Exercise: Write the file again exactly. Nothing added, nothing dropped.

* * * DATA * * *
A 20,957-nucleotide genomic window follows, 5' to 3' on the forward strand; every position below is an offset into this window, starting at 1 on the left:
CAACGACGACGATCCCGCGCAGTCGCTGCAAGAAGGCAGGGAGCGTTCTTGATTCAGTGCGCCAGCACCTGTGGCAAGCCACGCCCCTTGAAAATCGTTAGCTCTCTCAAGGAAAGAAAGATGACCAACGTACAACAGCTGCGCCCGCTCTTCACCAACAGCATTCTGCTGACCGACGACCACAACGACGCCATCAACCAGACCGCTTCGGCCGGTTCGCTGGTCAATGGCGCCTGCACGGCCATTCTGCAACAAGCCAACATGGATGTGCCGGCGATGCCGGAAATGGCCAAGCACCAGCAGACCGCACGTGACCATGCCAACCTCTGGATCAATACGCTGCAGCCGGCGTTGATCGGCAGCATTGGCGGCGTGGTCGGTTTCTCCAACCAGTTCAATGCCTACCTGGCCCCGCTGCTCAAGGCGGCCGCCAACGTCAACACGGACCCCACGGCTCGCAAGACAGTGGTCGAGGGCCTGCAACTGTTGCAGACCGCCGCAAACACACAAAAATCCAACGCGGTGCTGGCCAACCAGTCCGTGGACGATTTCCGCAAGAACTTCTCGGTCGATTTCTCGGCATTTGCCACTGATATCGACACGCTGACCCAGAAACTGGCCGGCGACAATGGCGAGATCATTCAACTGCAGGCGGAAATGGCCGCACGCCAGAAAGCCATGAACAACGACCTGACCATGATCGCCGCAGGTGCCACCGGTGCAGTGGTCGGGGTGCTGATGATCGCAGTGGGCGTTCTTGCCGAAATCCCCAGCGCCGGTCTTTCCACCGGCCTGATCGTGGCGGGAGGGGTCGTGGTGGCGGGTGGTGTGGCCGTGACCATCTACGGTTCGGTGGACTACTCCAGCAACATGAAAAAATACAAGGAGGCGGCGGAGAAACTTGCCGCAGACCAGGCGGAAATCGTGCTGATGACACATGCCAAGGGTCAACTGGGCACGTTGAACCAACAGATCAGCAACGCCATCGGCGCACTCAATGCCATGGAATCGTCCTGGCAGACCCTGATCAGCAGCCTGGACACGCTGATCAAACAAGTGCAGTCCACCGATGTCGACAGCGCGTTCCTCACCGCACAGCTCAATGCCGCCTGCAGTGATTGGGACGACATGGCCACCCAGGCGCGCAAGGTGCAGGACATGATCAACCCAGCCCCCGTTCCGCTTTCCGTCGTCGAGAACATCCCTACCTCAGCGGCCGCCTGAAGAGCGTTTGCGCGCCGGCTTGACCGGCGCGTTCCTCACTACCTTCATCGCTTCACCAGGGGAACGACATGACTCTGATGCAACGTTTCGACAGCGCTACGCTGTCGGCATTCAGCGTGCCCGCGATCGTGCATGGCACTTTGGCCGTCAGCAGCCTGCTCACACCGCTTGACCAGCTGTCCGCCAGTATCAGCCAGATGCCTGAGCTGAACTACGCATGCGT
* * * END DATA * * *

A 20,957-nucleotide genomic window follows, 5' to 3' on the forward strand; every position below is an offset into this window, starting at 1 on the left:
CAACGACGACGATCCCGCGCAGTCGCTGCAAGAAGGCAGGGAGCGTTCTTGATTCAGTGCGCCAGCACCTGTGGCAAGCCACGCCCCTTGAAAATCGTTAGCTCTCTCAAGGAAAGAAAGATGACCAACGTACAACAGCTGCGCCCGCTCTTCACCAACAGCATTCTGCTGACCGACGACCACAACGACGCCATCAACCAGACCGCTTCGGCCGGTTCGCTGGTCAATGGCGCCTGCACGGCCATTCTGCAACAAGCCAACATGGATGTGCCGGCGATGCCGGAAATGGCCAAGCACCAGCAGACCGCACGTGACCATGCCAACCTCTGGATCAATACGCTGCAGCCGGCGTTGATCGGCAGCATTGGCGGCGTGGTCGGTTTCTCCAACCAGTTCAATGCCTACCTGGCCCCGCTGCTCAAGGCGGCCGCCAACGTCAACACGGACCCCACGGCTCGCAAGACAGTGGTCGAGGGCCTGCAACTGTTGCAGACCGCCGCAAACACACAAAAATCCAACGCGGTGCTGGCCAACCAGTCCGTGGACGATTTCCGCAAGAACTTCTCGGTCGATTTCTCGGCATTTGCCACTGATATCGACACGCTGACCCAGAAACTGGCCGGCGACAATGGCGAGATCATTCAACTGCAGGCGGAAATGGCCGCACGCCAGAAAGCCATGAACAACGACCTGACCATGATCGCCGCAGGTGCCACCGGTGCAGTGGTCGGGGTGCTGATGATCGCAGTGGGCGTTCTTGCCGAAATCCCCAGCGCCGGTCTTTCCACCGGCCTGATCGTGGCGGGAGGGGTCGTGGTGGCGGGTGGTGTGGCCGTGACCATCTACGGTTCGGTGGACTACTCCAGCAACATGAAAAAATACAAGGAGGCGGCGGAGAAACTTGCCGCAGACCAGGCGGAAATCGTGCTGATGACACATGCCAAGGGTCAACTGGGCACGTTGAACCAACAGATCAGCAACGCCATCGGCGCACTCAATGCCATGGAATCGTCCTGGCAGACCCTGATCAGCAGCCTGGACACGCTGATCAAACAAGTGCAGTCCACCGATGTCGACAGCGCGTTCCTCACCGCACAGCTCAATGCCGCCTGCAGTGATTGGGACGACATGGCCACCCAGGCGCGCAAGGTGCAGGACATGATCAACCCAGCCCCCGTTCCGCTTTCCGTCGTCGAGAACATCCCTACCTCAGCGGCCGCCTGAAGAGCGTTTGCGCGCCGGCTTGACCGGCGCGTTCCTCACTACCTTCATCGCTTCACCAGGGGAACGACATGACTCTGATGCAACGTTTCGACAGCGCTACGCTGTCGGCATTCAGCGTGCCCGCGATCGTGCATGGCACTTTGGCCGTCAGCAGCCTGCTCACACCGCTTGACCAGCTGTCCGCCAGTATCAGCCAGATGCCTGAGCTGAACTACGCATGCGT